Jan. 7, 2015
FOR IMMEDIATE RELEASE
Report Identifies Research Priorities to Sustainably Meet Expected Increase in Global Demand for Animal Protein
WASHINGTON -- Meeting the expected growth in global demand for animal protein in a way that is economically, environmentally, and socially sustainable will require a greater investment in animal science research, says a new report from the National Research Council. The report identifies research priorities and recommends that governments and the private sector increase their support for this research.
Dramatic increases in global demand for food from animal agriculture -- meat, fish, eggs, and dairy – are projected to occur by 2050, due to a predicted increase in world population to between 9 billion and 10 billion and to an expected growth in demand for animal protein as developing countries urbanize and see increases in individual incomes. The United Nations Food and Agriculture Organization estimates that by 2050 there will be a 73 percent increase in meat and egg consumption and a 58 percent increase in dairy consumption over 2011 levels. While models indicate that North America and Europe will see little growth in per capita animal protein consumption, per capita consumption in Asia and Africa will more than double, and it will rise significantly in Latin America and the Caribbean.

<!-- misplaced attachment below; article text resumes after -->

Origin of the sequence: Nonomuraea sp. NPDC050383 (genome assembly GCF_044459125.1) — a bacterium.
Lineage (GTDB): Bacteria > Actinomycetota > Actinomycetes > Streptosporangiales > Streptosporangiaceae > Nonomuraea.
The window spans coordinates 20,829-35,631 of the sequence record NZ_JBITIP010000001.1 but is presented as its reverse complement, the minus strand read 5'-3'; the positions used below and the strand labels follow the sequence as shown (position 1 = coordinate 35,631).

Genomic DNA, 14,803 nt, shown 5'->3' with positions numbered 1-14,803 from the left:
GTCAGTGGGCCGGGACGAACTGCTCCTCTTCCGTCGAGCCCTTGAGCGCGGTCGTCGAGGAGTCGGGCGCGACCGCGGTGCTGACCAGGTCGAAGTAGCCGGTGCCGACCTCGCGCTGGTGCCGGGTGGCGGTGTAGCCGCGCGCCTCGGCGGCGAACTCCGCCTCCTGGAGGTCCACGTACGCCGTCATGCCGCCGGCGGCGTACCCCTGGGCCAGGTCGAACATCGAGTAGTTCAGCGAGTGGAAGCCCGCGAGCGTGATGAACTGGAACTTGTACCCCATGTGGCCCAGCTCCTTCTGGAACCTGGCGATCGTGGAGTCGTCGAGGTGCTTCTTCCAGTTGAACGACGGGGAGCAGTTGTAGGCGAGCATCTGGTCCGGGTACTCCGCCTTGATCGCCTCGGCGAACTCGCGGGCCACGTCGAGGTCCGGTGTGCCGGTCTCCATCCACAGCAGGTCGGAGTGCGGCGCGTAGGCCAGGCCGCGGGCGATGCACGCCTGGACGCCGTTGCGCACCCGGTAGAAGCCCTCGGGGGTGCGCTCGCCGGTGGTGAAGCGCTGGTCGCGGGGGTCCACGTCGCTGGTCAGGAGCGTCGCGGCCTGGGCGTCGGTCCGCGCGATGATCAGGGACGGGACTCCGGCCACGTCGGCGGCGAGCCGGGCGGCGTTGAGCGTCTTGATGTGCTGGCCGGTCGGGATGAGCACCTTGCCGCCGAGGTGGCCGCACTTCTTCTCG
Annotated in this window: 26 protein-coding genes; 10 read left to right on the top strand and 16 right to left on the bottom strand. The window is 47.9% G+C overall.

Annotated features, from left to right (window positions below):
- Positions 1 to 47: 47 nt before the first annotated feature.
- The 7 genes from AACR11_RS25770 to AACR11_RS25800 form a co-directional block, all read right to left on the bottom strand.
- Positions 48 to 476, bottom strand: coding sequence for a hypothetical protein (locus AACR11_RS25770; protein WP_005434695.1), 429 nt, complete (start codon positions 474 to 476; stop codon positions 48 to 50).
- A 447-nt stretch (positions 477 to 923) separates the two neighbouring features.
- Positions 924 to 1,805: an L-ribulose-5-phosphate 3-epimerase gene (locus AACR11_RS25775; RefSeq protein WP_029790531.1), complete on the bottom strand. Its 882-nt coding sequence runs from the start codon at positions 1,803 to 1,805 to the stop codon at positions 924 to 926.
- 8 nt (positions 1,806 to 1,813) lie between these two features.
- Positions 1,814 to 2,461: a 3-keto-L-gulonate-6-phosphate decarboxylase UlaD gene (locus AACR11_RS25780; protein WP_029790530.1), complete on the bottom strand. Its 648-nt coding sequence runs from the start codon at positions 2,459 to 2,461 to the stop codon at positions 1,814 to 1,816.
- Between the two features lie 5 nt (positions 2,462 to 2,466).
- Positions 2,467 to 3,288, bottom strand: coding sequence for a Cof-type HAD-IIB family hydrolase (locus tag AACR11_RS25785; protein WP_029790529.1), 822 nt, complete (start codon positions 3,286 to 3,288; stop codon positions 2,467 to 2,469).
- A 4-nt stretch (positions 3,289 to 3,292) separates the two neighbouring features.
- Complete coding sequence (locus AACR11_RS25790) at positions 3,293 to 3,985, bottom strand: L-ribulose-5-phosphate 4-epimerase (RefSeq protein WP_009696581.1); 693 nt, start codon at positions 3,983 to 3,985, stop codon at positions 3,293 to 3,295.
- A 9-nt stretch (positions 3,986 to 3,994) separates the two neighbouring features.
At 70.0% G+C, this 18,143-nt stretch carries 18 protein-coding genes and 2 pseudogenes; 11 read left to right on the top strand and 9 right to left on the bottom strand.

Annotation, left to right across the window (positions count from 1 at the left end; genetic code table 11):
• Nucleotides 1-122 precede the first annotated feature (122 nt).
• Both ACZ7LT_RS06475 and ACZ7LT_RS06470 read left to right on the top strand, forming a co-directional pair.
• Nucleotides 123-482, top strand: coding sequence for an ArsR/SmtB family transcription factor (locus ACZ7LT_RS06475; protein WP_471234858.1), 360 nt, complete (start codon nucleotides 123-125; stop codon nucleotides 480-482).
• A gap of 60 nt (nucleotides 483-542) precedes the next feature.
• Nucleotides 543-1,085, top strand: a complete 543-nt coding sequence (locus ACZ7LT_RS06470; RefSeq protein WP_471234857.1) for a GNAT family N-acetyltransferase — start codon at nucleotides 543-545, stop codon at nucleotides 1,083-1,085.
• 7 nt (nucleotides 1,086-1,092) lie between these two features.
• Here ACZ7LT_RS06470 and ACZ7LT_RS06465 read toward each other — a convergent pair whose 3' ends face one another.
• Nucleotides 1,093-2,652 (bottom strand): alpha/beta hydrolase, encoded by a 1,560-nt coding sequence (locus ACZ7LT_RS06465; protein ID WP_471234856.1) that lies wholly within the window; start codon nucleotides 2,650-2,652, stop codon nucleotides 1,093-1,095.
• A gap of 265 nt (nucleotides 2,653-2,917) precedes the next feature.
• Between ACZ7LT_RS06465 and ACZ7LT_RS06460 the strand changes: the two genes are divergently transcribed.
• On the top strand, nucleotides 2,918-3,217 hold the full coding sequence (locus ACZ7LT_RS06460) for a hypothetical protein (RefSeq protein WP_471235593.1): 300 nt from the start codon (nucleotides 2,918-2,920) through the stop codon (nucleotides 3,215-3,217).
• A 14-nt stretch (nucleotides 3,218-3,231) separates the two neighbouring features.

"Animal agriculture is facing substantial challenges, including a steep projected increase in demand and the need to adapt to changing environmental conditions," said Bernard Goldstein, chair of the committee that wrote the report and professor emeritus in the department of environmental and occupational health at the University of Pittsburgh Graduate School of Public Health. "Animal science research needs to be reinvigorated if our agricultural system is to meet these challenges in a sustainable way."
In the past two decades, public funding of animal science research in the U.S. has been stagnant, essentially declining in terms of real dollars, and it has not kept up with the rising costs of conducting research, the report notes. Industry support for research has increased but has tended to focus on applied areas that can be commercialized in the short term. Public support for animal science research -- especially basic research -- should be restored to at least past levels of real dollars and maintained at a rate that meets or exceeds the annual rate of research inflation, the report says.
Increasing efficiency while reducing the environmental impact and cost of animal protein production is essential to achieving a sustainable, affordable, and secure animal protein supply, the report says. Three criteria of sustainability should guide funding decisions about animal science research and technology development: reducing animal agriculture's environmental footprint, reducing the financial cost per unit of animal protein produced, and recognizing societal values and impacts as an essential component in defining sustainable global animal agriculture.
Priorities for U.S. Research
The report identifies specific research areas that are of high priority for reinvigorating the science of animal agriculture and its associated infrastructure in the United States, including: